1940 Newspaper Headlines
What were the most significant events in 1940 that took over our national newspaper headlines? 1940 news headlines are filled with stories of war and destruction as Europe was in the grips of the most deadly and destructive war that the world has ever seen: World War II.
It was during this year that Germany invaded Denmark, Norway, France, Luxembourg, Belgium, and the Netherlands. It was also the year Germany began its terrible bombing crusade over London in what would become known as The Blitz, as they attempted to weaken the British Air Force. Roosevelt was elected for a third term of presidency and Walt Disney’s second feature length film “Pinocchio” premiered in New York City. Find out more about this exciting year in history with an original newspaper which was printed at the time.
January 8, 1940
Food rationing begins in Great Britain as a result of the Second World War.
March 18, 1940
Adolf Hitler and Benito Mussolini meet at Brenner Pass in the Alps and agree to form an alliance against France and the United Kingdom.
April 7, 1940
Booker T. Washington – an educator, author and leading figure in African-American communities – becomes the first black man to be depicted on an American postage stamp.
May 10, 1940
Neville Chamberlain resigns as Prime Minster and Winston Churchill replaces him.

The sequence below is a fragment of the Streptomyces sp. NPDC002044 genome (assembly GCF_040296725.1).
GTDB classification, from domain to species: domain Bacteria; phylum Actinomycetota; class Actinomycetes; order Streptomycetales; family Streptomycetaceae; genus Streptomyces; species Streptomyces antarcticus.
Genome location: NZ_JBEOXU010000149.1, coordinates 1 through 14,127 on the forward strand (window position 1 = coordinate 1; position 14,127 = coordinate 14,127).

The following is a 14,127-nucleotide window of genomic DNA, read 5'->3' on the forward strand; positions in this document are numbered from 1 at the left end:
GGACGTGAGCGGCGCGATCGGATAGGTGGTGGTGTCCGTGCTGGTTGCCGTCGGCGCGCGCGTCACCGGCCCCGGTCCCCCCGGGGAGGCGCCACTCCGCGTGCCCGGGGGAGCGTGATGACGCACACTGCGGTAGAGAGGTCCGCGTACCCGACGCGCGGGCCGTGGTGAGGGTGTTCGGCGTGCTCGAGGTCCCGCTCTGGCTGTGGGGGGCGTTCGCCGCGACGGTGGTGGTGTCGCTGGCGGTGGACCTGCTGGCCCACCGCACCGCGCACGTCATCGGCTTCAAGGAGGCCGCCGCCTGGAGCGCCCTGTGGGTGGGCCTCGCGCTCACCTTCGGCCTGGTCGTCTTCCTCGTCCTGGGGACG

June 4, 1940
British forces successfully complete the evacuation of 300,000 troops from Dunkirk in France.
June 4, 1940
Winston Churchill tells the British House of Commons, “We shall not flag or fail. We shall fight on the beaches… on the landing grounds… in the fields and the streets… We shall never surrender.”
June 10, 1940
Italy declares war on France and the United Kingdom.
June 14, 1940
Paris falls under German occupation.
July 10, 1940
The Battle of Britain begins. The German Air Force attempt to gain air superiority, but the Royal Air Force stand firm. This is the Nazi Germans’ first defeat in the Second World War and thus regarded as a turning point of the war.
August 20, 1940
Winston Churchill pays tribute to the Royal Air Force in the House of Commons: “Never in the field of human conflict was so much owed by so many to so few.”
September 7, 1940
Nazi Germany begins to rain bombs on London in the first of fifty-seven consecutive nights of strategic bombing, known as the Blitz.
November 9, 1940
Neville Chamberlain, former Prime Minister of the United Kingdom (b. 1869) dies.
November 11, 1940
Battle of Taranto: The Royal Navy launches the first all-aircraft carrier strike in history, on the Italian fleet at Taranto.
November 14, 1940
Coventry is destroyed by five-hundred German Air Force bombers using a total of 150,000 fire bombs, 503 tons of high explosives, and 130 parachute mines. 568 people are killed.
December 12, 1940
The City of Sheffield is badly damaged by German air-raids.
December 21, 1940
F. Scott Fitzgerald, American writer (b. 1896) dies from a second heart-attack.
December 29, 1940
The second Great Fire of London: The Luftwaffe carry out a massive incendiary bombing raid, starting 1,500 fires. Many famous buildings, including the Guildhall and Trinity House, are either damaged or destroyed.
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